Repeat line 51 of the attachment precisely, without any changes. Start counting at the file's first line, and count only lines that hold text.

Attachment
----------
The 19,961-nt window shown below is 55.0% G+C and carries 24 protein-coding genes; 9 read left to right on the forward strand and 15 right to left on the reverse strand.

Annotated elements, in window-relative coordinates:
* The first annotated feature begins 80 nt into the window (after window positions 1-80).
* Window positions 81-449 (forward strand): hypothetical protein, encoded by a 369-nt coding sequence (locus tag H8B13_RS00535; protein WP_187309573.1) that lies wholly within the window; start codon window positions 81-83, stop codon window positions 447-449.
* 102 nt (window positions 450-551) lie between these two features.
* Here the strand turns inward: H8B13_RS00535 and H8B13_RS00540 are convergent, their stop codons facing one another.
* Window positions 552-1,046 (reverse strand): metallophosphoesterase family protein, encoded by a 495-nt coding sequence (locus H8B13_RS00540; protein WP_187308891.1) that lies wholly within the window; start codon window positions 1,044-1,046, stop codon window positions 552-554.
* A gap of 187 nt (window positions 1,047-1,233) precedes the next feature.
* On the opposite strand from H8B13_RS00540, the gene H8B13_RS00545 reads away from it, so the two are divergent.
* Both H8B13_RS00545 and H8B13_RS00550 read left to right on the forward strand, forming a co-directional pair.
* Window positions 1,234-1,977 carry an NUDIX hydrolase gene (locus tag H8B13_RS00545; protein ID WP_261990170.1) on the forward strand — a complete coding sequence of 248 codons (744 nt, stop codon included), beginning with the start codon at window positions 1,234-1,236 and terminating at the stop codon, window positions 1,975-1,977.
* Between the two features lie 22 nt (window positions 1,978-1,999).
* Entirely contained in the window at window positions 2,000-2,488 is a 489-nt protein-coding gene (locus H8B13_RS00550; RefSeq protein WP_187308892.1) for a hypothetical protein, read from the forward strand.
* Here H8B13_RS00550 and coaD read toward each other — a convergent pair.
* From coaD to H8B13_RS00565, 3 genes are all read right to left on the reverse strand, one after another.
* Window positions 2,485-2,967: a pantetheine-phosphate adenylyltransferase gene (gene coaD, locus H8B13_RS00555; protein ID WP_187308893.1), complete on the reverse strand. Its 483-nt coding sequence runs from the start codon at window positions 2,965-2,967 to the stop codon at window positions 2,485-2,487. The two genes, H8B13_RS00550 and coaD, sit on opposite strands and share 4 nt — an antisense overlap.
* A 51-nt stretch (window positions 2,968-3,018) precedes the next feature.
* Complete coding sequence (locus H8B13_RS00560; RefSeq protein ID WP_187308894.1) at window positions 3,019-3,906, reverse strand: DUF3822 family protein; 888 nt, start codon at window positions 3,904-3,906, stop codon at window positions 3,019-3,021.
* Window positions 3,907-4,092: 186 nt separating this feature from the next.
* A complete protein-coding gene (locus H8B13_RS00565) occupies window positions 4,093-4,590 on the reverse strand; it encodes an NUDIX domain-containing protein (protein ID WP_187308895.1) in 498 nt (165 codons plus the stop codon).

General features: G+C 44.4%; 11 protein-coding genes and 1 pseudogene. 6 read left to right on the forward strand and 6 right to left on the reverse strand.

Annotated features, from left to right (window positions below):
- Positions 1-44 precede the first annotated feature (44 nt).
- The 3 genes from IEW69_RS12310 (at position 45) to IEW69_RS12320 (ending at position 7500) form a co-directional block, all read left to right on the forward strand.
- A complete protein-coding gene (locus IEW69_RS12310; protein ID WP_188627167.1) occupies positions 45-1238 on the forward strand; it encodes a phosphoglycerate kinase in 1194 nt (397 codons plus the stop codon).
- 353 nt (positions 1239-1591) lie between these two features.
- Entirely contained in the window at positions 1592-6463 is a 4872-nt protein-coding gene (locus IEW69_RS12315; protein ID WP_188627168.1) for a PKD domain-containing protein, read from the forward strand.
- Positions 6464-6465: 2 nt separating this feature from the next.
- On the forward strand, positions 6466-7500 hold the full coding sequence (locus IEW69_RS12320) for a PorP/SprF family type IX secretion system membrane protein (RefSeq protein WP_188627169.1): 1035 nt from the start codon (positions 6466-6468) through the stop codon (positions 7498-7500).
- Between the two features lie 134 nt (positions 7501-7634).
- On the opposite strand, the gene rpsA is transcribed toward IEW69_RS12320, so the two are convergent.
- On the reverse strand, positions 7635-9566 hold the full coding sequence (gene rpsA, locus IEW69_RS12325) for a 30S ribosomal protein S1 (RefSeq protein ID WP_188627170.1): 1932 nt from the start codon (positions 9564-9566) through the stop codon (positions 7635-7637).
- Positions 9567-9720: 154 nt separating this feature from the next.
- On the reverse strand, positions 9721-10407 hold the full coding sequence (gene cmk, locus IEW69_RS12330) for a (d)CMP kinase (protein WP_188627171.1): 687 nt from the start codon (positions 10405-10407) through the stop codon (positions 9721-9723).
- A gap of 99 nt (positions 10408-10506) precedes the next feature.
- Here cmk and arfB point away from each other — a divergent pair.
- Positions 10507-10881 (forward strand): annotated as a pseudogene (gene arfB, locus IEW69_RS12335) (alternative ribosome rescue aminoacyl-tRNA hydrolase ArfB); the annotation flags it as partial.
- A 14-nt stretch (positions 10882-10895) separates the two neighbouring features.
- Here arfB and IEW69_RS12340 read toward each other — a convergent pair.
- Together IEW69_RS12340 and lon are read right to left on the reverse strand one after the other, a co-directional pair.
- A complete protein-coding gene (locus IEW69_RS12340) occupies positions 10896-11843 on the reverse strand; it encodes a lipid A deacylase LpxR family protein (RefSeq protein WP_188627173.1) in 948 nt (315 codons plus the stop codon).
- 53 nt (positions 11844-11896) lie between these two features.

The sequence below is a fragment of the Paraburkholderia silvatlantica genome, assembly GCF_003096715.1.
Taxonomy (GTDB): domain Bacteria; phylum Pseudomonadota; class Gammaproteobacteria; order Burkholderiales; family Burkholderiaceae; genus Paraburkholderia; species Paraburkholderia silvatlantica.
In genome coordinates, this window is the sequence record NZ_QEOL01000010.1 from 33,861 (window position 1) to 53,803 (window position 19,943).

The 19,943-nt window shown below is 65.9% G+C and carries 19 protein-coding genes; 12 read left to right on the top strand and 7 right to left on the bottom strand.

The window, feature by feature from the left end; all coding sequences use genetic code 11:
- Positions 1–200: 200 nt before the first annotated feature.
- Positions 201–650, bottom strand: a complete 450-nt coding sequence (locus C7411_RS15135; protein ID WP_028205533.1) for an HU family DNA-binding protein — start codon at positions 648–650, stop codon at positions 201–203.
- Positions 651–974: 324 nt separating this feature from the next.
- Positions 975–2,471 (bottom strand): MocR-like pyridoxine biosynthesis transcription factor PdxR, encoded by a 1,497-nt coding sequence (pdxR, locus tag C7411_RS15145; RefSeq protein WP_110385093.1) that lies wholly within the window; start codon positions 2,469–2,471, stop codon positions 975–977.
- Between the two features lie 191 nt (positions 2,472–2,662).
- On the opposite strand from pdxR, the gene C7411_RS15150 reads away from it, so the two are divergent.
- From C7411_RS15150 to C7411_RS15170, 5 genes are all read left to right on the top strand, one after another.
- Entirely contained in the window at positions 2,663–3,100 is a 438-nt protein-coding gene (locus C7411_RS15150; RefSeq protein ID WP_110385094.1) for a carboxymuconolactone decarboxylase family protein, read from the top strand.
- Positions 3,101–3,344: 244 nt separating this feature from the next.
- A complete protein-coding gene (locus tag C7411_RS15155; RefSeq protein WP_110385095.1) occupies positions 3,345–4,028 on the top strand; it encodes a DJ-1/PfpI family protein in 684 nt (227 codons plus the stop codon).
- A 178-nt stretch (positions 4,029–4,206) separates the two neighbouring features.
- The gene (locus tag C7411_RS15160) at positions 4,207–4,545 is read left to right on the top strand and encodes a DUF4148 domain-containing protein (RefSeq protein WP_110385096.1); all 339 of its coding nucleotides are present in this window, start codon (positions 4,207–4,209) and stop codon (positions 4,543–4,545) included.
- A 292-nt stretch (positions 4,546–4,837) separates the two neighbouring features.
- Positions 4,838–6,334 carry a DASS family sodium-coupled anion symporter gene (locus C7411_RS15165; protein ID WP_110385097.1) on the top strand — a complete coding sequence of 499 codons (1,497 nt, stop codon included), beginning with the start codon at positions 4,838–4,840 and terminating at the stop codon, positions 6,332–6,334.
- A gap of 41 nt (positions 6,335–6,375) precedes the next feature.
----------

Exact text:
- Positions 975–2,471 (bottom strand): MocR-like pyridoxine biosynthesis transcription factor PdxR, encoded by a 1,497-nt coding sequence (pdxR, locus tag C7411_RS15145; RefSeq protein WP_110385093.1) that lies wholly within the window; start codon positions 2,469–2,471, stop codon positions 975–977.